15 Dec Creativity At Queen’s Is The Flower in the Concrete
When I first came to Queen’s, the possibility buzzed in me and all my fellow froshies. You could almost feel it on your skin, the electricity. This was when I was still a Chemistry student, with hopes of radiology of some other vague, moneyed profession.
When you study in science, engineering or business at our school, you feel more assured in yourself due in no small part to the fact that our school puts so much effort into showing the importance of your studies. The buildings used by these faculties are beautiful, cutting edge on the inside with robots and glass walls everywhere. I didn’t realize how much support I got as a science student until I wasn’t one anymore.
A TA in first year succinctly told us that chemistry grad students offer the school a chance to make money from their research. A philosophy TA, I also had in first year, told our class to not go on in that field, it was a bad life and your prospects were slim.
I think that the philosopher’s warnings apply to all aspects of student experience beyond the realms of science, business, and engineering. Creativity is perhaps the biggest victim.
As a creative on campus – that’s an intentionally nebulous and vague term – I cannot help but feel sort of out of place here. These two TAs so inadvertently summed up the issue – Queen’s doesn’t care about creativity.
And perhaps we are deserving of such unintentional admonition?
Do we provide Queen’s with the potential for future alumni donations? Obviously not.
Do Arts students need space for labs? Obviously not. Do we pay as much tuition or have the same potential earnings as these other degrees? No.
But, any Arts or artist-student walking through campus is not likely to feel as welcome, as invited to the table. And I think a large part of this is to do with money, and the fact that it is not likely you will make much if you get a degree dealing with books instead of robots.
Now, I understand the reactions to this will tend towards “look at the differences in your tuition doofus”, “you even paid more tuition in Chemistry and Engineers pay even more”, etc, etc.
And sure, this is true. But something I hold true as well is that the arts, the product of creativity, are important in ways that Queen’s seems unwilling to acknowledge.
For example, most schools in Canada have a literary magazine. St. Francis of Xavier University and the University of New Brunswick have the Antigonish Review and The Fiddlehead, respectively – and UBC has Prism International. These magazines, from smaller schools, are internationally renowned.
We have The Undergraduate Review, but only undergraduate students can submit there. It’s not well-funded and it’s also under the purview of ASUS, which means it’s not really autonomous or independent to the same extent. Full disclosure: I sit on its editorial board and am one of its events coordinators.
There’s Queen’s Quarterly which is a legitimate, honest-to-goodness lit mag. It’s got a really nice print edition but its website queensu.ca/quarterly shows that it has not progressed into the digital age. It’s not really useful for anything beyond showing people that there is in fact an honest-to-goodness lit mag on campus.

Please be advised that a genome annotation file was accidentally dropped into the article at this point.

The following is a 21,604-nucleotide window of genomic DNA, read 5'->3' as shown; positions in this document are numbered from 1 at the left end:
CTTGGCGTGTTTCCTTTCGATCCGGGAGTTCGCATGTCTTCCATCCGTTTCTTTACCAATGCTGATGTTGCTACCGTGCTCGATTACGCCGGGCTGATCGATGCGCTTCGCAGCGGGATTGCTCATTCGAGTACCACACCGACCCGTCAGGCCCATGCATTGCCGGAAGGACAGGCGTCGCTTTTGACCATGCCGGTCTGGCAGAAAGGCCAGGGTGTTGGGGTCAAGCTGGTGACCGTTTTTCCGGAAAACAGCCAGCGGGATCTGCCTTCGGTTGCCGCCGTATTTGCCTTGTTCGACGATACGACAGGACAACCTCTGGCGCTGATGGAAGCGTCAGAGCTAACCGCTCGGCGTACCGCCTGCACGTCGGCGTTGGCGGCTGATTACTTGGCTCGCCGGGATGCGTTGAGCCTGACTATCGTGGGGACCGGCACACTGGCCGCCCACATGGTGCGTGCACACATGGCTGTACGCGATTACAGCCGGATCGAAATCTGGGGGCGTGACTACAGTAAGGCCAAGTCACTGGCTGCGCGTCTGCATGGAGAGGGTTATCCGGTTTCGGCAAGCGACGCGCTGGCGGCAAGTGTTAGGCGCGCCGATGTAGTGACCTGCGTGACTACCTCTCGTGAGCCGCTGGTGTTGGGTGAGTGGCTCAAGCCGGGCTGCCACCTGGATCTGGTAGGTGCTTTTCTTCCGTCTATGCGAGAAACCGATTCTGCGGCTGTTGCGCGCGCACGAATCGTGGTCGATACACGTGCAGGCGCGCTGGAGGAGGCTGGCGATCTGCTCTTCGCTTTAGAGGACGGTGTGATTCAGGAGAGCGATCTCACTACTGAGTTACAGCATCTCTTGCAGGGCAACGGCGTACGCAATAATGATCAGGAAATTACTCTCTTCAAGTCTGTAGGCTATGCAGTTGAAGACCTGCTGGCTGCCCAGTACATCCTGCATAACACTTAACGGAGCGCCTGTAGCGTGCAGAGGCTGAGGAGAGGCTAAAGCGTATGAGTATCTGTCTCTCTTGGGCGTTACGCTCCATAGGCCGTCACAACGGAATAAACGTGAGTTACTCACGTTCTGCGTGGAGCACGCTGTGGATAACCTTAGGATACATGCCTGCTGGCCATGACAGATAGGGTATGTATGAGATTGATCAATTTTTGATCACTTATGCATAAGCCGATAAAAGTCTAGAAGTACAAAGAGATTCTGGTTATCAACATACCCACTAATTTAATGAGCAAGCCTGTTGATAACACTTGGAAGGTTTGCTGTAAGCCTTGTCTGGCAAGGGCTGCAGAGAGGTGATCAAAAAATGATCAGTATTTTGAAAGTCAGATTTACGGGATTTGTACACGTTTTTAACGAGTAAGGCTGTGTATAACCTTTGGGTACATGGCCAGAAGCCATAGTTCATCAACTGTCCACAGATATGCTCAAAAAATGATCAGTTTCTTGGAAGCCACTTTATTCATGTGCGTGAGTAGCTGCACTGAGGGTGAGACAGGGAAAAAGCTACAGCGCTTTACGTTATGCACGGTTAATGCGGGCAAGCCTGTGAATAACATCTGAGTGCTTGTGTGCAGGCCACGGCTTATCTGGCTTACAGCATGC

What a surprise eh, it’s like flowers in pavement, the arts on campus – it springs up in surprising places inevitably.
The Isabel and the Agnes are amazing institutions and by the grace of those inestimable gods Isabel and Alfred Bader we have the former and the latter comes from a gift from a former Dean of Medicine and his wife Agnes.
This woman is probably as responsible as anyone for the presence of arts on campus, and the Queen’s Encyclopedia credits her as the leading influence for the establishment of the Fine Art program in the 30s.
But we can’t really on great individuals like Etherington or Agnes curators like Sunny Kerr all the time. There ought to be institutional support. Especially when they can spend one-hundred thousand on a search for our next Principal.
You do not fill Spotify, Netflix, Instagram, YouTube, a library, an art gallery, Muse Magazine, the Journal, the UR, Ontario Hall, the Isabel, the theatres of Theological Hall, the Dan School of Drama and Music without people who are creative. That is a fact so proven and so true I don’t have to say it.
Everyone consumes art. Everyone loves art even if they don’t know how to express that feeling. If you don’t read, you listen to music, you look at paintings. Netflix and chill would be nothing without the screenwriters, actors and all the people involved who realize the importance of what they’re doing – just saying.
As the dearly departed Stan Lee said “I used to be embarrassed because I was just a comic book writer while other people were building bridges or going on to medical careers. And then I began to realize: entertainment is one of the most important things in people’s lives. Without it, they might go off the deep end. I feel that if you’re able to entertain, you’re doing a good thing.”